I’m a big fan of the chipKIT WF32. It’s a powerful little board with a WiFi card and SD card reader built in, but there’s a lot more to this board than meets the eye. There are a ton of communication lines, external interrupts, output compare pins, and more hidden in all those GPIO pins, but how do you tell what is what? That’s where the WF32 pin diagram comes in. I’ve compiled, color coded, and listed what each pin is capable of.
Many of you have likely done some soldering before, but if you are like me, you may not be familiar with all the different soldering iron tips that are out there. I know that I used to be under the impression that there were only two types of soldering iron tips and only one useful type–the one currently on the soldering iron.
A decent portion of the Digilent blog content is produced by marketing interns and maintained by our blog editor and web staff . As awesome as our projects are and as important as the Learn site is, an equally as important part of the Digilent family is the engineering interns. The engineering interns primarily work on support for you, our customers. They write documentation, libraries, and FPGA cores.
Welcome to this week’s installment of the Women in STEM series. Today, I’ll be showing some women from the past who stand as amazing role models not just for those interested in STEM, but also for those who are interested in strong and brilliant human beings. I asked the marketing team at Digilent about women in STEM who had inspired them and why, and I got some great examples. I’ll include the reasons my coworkers and I think of them as role models (in captions) and a brief bio of each woman.
A few weeks ago, we found ourselves in the Digilent Makerspace tinkering with some fantastic LED strips, the WS2811 / WS2812. If you haven’t played with these yet, you really ought to. I grew up loving colored lights. Some kids threw the baseball, while I made amusing shapes on a Lite-Brite and begged to put Christmas lights in my window in mid-September. That being said, you can see how giving a weirdo like me a strip of individually-controlled LEDs, each supporting 24-bit color, would be like giving matches to a madman.
With the somewhat tempestuous history of women in STEM, it’s important to support those who are making a difference, making the world a better and more equal place. One of those groups intent on helping girls nurture an interest in engineering and building is the company GoldieBlox. GoldieBlox’s CEO, Debbie Sterling, was one of the few women in her engineering program at Stanford and wanted to encourage more girls to act on their love of STEM. So she started GoldieBlox, which is intent on providing young girls with projects they will enjoy and can engineer and make by themselves.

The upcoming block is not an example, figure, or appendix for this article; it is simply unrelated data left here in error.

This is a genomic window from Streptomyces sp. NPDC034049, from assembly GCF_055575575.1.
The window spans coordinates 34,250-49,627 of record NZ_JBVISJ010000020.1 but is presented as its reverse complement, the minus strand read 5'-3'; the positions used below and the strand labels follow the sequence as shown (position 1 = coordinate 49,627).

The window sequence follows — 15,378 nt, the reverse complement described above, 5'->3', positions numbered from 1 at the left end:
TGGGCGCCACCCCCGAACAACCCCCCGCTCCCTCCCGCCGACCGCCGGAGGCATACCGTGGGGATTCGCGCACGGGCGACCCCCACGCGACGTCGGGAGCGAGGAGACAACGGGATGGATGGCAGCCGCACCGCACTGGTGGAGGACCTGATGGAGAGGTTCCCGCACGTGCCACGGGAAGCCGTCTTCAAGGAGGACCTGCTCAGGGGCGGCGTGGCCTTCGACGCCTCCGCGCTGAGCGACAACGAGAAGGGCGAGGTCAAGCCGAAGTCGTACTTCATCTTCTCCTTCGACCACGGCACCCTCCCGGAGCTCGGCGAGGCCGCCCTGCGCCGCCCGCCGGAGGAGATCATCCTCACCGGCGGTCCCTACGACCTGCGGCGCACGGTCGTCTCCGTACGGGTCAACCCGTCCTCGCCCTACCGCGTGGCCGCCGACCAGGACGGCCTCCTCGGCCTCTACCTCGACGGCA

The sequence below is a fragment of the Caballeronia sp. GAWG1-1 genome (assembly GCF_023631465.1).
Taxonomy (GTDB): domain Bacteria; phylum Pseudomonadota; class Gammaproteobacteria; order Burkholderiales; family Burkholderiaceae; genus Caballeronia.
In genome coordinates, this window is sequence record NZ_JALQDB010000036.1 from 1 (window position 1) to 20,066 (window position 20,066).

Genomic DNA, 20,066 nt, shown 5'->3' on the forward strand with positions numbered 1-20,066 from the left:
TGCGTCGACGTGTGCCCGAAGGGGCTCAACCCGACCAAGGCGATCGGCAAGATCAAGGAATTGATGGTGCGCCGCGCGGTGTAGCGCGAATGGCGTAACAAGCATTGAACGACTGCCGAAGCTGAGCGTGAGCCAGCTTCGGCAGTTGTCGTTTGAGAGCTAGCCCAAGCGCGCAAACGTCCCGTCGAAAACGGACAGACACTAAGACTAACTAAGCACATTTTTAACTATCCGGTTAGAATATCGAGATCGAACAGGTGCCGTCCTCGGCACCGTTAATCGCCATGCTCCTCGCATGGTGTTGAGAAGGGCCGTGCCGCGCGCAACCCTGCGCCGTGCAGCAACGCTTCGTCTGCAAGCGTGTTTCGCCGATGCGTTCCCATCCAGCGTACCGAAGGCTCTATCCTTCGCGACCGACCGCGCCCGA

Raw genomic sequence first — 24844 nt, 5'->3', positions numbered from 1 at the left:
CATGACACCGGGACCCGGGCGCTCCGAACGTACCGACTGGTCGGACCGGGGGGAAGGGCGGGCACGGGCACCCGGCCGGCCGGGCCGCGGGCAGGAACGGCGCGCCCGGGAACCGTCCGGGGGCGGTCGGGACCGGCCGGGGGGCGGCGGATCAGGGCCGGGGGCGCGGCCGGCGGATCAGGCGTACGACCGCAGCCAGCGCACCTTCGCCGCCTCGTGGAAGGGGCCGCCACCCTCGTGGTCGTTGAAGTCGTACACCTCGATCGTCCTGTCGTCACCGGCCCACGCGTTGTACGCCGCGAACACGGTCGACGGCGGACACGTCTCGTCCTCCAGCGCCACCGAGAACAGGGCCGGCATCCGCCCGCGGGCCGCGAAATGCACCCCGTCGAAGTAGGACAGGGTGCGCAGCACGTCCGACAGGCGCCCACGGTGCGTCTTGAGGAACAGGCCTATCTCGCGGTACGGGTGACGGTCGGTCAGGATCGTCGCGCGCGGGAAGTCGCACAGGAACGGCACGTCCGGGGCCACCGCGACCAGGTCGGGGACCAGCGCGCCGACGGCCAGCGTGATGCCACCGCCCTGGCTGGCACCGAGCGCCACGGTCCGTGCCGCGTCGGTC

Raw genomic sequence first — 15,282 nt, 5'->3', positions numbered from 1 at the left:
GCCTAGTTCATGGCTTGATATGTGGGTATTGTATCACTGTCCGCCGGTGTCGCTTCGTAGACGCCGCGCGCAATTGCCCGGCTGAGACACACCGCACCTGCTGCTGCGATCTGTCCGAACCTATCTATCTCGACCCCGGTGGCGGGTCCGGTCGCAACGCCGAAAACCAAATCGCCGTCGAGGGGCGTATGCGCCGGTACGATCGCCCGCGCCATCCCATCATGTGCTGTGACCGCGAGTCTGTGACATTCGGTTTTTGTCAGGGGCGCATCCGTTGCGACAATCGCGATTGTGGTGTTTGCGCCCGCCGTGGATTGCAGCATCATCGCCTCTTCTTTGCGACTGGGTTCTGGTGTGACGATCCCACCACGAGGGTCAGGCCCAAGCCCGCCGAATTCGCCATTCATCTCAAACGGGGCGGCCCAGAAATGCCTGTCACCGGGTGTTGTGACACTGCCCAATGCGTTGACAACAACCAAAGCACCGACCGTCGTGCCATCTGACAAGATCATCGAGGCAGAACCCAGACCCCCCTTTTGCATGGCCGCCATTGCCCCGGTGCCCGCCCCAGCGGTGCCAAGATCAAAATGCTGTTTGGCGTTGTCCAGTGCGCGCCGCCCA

It goes without saying that the internet has drastically altered the ways in which we as people gather and spread information. And on the opposite end of the spectrum, it is also a fantastic resource for misinformation. We are bombarded with articles, videos, blogs, images, and status updates, but how do we know they’re accurate, and how often do we question their credibility? Everyone has that friend on one social media site or another perpetuating questionable forms of media, not giving a second thought as to the origin (my favorite are the reposts and reactions towards articles from The Onion–a satirical news source) . But why does this happen so frequently when the truth resides in the same vein as the fabrication, and digging deeper to discover the facts is often only a few clicks away?
Howdy! I’m the latest addition to the Digilent family, and I’m happy to make your acquaintance! As the newest member, my first task was to act as a guinea pig to test out our new Learn.Digilentinc webpage. After all, I was new to chipKIT, but I’m no fresh-faced newb (well… not much of a newb), I know my way around a microcontroller and this is hardly my first time blinking an LED, but I’m not a hardcore programmer or electrical engineer either, which was exactly what the Learn.Digilentinc website was created for. So I was asked to go through Digilent’s Learn site to familiarize myself with their hardware, and provide a little outside perspective on the tutorials. The following is a review of my experience with our Learn site, tutorials, and what sort of difficulties folks new to microcontrollers might have while learning the ropes on our hardware.
One of the biggest social issues in science, technology, engineering, and mathematics (STEM) is underrepresentation of minorities. Within STEM, this includes women. While women have been involved in STEM since the advent of the engineering profession (think Ada Lovelace!), their participation was restricted for a long time. While there are no longer formal constraints, women are still disproportionately uninvolved in STEM professions and education.
One of the best parts of traveling to a conference like ASEE is getting to participate in hands on workshops. I love getting to go to these, because many times, these are teaching experiences that I’ve only heard about that use Digilent products, so it was a welcome change to be able to see one in action.
I’m excited to begin our new Women in STEM series! It will be a weekly feature throughout the summer, with new posts every Thursday or Friday. In this first installment, I will discuss how women have been involved with or kept from STEM fields throughout history. A historical perspective is necessary to understand a lot of the challenges women in science and engineering face today.